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#126 - anon
Reply 0 123456789123345869
(03/19/2013) [-]
Too lazy to log in, but I'll only vote the one time, I promise!

I'd have to go with Earthbending. Now, here me out, it's more than just a "because it's cool." I've held this discussion before, and I've thought this through.
So, let's start with some basics: Through the series, a few things have been determined / shown. First, obviously, an earthbender can learn to bend metal as well, with training. That's already pretty awesome. Second, it has been shown, at least with the other benders, that one can control the temperature of the medium they are bending, whether making a colder burn, upping a flame's intensity, freezing water, or shooting steam at someone. If the other benders can do this, then, why can't an earthbender? Now, what is super-hot rock / metal called again? Oh, right, LAVA. If an earthbender has temperature control, and it is as instantaneous as the other benders, they can almost instantly generate, and fling around, globs of molten rock and iron.
#140 to #126 - anon
Reply 0 123456789123345869
(03/19/2013) [-]
Melting point of rock is about 1400K, rounded. Gotta take it from about 300 K up there. Specific heat for lava is .84 KJ per K per Kg. Do the math, you need about 900 KJ per Kg of rock to make it turn to lava, PLUS the heat of fusion.

Compare that to water or air. Using 4 for the specific heat of water, It would take one third of that to make steam from water at the same temp.

To make fire, we'd have to assume that combustion is taking place, requiring very little energy input. But for simply heating up the air, it using 1 as specific heat of nitrogen, it would take one tenth of that to make the air scald someone.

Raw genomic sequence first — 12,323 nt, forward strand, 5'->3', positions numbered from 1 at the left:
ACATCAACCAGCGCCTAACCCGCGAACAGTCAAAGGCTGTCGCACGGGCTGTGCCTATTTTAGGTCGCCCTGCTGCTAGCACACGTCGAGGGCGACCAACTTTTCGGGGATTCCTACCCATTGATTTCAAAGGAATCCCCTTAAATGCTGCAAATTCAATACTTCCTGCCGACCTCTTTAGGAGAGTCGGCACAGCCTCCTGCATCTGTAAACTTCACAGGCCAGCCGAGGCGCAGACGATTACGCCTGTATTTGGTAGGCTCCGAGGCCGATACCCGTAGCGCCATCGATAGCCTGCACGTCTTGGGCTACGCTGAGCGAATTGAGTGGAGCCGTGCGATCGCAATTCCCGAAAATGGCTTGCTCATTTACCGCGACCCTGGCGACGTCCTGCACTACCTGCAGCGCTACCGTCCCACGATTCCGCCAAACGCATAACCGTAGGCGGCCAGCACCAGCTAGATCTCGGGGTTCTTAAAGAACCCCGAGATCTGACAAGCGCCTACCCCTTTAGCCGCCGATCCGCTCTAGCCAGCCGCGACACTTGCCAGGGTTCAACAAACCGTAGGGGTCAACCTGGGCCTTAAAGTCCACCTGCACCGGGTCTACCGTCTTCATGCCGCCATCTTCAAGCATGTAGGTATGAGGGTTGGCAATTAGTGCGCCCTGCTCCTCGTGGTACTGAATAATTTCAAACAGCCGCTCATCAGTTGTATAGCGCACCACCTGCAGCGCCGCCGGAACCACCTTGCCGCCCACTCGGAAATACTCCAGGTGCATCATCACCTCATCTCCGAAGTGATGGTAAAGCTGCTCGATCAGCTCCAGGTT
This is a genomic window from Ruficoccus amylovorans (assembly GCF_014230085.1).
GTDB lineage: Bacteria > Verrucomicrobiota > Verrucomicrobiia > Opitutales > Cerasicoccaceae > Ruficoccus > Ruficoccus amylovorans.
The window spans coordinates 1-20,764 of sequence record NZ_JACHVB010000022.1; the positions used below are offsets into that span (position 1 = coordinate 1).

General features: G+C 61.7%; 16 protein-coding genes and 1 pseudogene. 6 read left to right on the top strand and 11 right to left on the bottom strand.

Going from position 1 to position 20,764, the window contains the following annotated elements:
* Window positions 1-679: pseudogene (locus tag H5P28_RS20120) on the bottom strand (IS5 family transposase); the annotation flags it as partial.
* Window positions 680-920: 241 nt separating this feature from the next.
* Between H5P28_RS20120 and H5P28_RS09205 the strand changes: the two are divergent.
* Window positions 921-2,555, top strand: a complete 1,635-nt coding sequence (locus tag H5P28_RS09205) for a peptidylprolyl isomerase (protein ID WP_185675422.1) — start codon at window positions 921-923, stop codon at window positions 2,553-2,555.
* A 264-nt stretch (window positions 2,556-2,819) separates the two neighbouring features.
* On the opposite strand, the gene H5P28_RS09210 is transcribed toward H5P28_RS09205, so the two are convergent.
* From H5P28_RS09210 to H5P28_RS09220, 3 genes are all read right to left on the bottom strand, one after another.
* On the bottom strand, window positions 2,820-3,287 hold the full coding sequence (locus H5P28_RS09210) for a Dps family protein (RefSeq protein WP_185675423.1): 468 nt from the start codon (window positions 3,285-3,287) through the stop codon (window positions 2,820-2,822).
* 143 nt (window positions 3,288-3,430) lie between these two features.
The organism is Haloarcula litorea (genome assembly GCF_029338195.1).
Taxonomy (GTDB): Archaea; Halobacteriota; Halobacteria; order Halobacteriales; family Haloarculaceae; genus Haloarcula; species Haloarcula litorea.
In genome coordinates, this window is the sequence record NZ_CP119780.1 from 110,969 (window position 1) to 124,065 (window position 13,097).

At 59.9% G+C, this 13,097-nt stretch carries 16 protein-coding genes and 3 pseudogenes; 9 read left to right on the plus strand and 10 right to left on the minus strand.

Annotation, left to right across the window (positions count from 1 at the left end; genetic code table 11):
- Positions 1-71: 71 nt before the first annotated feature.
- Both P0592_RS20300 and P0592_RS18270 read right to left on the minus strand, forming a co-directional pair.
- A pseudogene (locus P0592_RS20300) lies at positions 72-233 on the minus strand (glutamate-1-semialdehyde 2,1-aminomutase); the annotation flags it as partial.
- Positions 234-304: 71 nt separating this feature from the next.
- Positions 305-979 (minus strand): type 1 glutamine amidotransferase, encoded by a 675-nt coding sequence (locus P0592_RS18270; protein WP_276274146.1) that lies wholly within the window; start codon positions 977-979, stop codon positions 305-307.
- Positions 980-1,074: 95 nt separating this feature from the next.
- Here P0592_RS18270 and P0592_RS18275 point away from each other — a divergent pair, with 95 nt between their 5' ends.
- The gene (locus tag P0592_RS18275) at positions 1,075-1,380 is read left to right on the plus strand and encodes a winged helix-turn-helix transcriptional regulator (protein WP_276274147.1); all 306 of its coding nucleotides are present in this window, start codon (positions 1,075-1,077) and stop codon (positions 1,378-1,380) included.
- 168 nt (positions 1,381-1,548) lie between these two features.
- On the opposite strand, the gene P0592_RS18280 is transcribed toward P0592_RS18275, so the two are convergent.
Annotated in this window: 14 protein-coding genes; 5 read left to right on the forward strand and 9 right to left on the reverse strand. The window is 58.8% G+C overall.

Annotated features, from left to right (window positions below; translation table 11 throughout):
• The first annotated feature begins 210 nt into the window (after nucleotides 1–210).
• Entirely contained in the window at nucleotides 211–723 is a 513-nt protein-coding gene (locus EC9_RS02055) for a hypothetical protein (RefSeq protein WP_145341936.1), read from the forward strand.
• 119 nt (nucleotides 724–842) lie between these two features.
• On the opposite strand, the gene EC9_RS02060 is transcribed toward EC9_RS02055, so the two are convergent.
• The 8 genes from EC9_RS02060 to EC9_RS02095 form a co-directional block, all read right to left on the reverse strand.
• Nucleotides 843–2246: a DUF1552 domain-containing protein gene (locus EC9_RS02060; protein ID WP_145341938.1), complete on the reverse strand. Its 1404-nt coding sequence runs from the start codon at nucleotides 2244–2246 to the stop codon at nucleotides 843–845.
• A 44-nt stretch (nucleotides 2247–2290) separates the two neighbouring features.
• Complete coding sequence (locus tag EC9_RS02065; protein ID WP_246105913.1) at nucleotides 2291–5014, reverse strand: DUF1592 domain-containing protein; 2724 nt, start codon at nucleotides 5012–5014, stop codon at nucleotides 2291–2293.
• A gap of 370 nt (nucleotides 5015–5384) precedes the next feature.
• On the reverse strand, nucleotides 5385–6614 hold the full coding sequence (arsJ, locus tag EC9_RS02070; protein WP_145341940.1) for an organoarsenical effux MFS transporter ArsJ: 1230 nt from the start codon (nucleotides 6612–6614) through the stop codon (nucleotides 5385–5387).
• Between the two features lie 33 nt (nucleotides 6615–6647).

A human in peak condition can only put out about 400 watts during rigorous excersize. If you were a proffesional athlete earth bender, it would take you about 2250 seconds of intense earthbending to make 1 Kg of lava.

So no, you ain't making lava with your earth bending.
#132 to #126 - anon
Reply 0 123456789123345869
(03/19/2013) [-]
Continued: *First off, hear, not here. I'm running on very little sleep, I apologize for any other typos there may have been.
So, continuing with the lava bending: why would this be any better than water or firebending's capabilities? Well, let's look at it like this: If a waterbender tries to make a wall of steam, an airbender could very quickly disperse it with a gust of wind. Likewise, a raging inferno could be put out by any bender on the premises (extinguish with water, blow out with air, or suffocate the flames with dirt). A WALL OF LAVA is a bit harder to put out. Cool it with waterbending, or airbending, and you simply need to channel a little more heat back into it. Problem solved, your deadly lava wall is back in commission.
If I wasn't an earthbender, waterbending would be a close second, because you could instantly disintegrate someone just by pulling all the water out through their cells, taking their internal water as further ammunition for bending in the process.